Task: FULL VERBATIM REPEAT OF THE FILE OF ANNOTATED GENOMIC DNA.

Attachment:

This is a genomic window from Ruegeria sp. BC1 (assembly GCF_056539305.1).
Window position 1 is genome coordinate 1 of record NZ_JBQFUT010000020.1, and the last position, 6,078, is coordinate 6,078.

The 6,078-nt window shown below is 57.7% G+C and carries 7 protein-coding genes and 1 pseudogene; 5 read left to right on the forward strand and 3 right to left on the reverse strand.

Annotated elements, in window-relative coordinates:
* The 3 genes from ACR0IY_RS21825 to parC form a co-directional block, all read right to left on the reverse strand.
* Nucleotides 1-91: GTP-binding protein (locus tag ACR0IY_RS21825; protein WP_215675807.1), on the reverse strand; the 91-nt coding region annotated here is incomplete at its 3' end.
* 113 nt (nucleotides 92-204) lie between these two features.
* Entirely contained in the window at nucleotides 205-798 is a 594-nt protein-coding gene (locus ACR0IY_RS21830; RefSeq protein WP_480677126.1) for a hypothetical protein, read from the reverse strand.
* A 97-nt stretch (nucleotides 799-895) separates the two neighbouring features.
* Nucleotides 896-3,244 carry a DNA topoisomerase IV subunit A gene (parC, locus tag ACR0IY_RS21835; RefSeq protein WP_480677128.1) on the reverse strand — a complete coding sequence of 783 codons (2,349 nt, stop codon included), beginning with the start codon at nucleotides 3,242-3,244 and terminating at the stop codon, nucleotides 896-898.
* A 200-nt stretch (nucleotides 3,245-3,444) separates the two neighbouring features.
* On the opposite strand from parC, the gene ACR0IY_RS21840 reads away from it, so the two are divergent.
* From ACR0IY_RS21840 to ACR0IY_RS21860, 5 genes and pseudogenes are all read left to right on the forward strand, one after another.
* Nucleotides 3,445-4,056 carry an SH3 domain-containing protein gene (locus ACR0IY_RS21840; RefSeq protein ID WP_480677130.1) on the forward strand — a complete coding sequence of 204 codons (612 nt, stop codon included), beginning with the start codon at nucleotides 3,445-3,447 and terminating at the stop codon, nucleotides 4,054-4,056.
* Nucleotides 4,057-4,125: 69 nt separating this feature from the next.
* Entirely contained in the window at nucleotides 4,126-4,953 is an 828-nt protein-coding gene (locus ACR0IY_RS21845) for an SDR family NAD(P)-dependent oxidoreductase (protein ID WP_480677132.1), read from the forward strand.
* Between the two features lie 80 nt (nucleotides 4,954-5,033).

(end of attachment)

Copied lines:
This is a genomic window from Ruegeria sp. BC1 (assembly GCF_056539305.1).
Window position 1 is genome coordinate 1 of record NZ_JBQFUT010000020.1, and the last position, 6,078, is coordinate 6,078.

The 6,078-nt window shown below is 57.7% G+C and carries 7 protein-coding genes and 1 pseudogene; 5 read left to right on the forward strand and 3 right to left on the reverse strand.

Annotated elements, in window-relative coordinates:
* The 3 genes from ACR0IY_RS21825 to parC form a co-directional block, all read right to left on the reverse strand.
* Nucleotides 1-91: GTP-binding protein (locus tag ACR0IY_RS21825; protein WP_215675807.1), on the reverse strand; the 91-nt coding region annotated here is incomplete at its 3' end.
* 113 nt (nucleotides 92-204) lie between these two features.
* Entirely contained in the window at nucleotides 205-798 is a 594-nt protein-coding gene (locus ACR0IY_RS21830; RefSeq protein WP_480677126.1) for a hypothetical protein, read from the reverse strand.
* A 97-nt stretch (nucleotides 799-895) separates the two neighbouring features.
* Nucleotides 896-3,244 carry a DNA topoisomerase IV subunit A gene (parC, locus tag ACR0IY_RS21835; RefSeq protein WP_480677128.1) on the reverse strand — a complete coding sequence of 783 codons (2,349 nt, stop codon included), beginning with the start codon at nucleotides 3,242-3,244 and terminating at the stop codon, nucleotides 896-898.
* A 200-nt stretch (nucleotides 3,245-3,444) separates the two neighbouring features.
* On the opposite strand from parC, the gene ACR0IY_RS21840 reads away from it, so the two are divergent.
* From ACR0IY_RS21840 to ACR0IY_RS21860, 5 genes and pseudogenes are all read left to right on the forward strand, one after another.
* Nucleotides 3,445-4,056 carry an SH3 domain-containing protein gene (locus ACR0IY_RS21840; RefSeq protein ID WP_480677130.1) on the forward strand — a complete coding sequence of 204 codons (612 nt, stop codon included), beginning with the start codon at nucleotides 3,445-3,447 and terminating at the stop codon, nucleotides 4,054-4,056.
* Nucleotides 4,057-4,125: 69 nt separating this feature from the next.
* Entirely contained in the window at nucleotides 4,126-4,953 is an 828-nt protein-coding gene (locus ACR0IY_RS21845) for an SDR family NAD(P)-dependent oxidoreductase (protein ID WP_480677132.1), read from the forward strand.
* Between the two features lie 80 nt (nucleotides 4,954-5,033).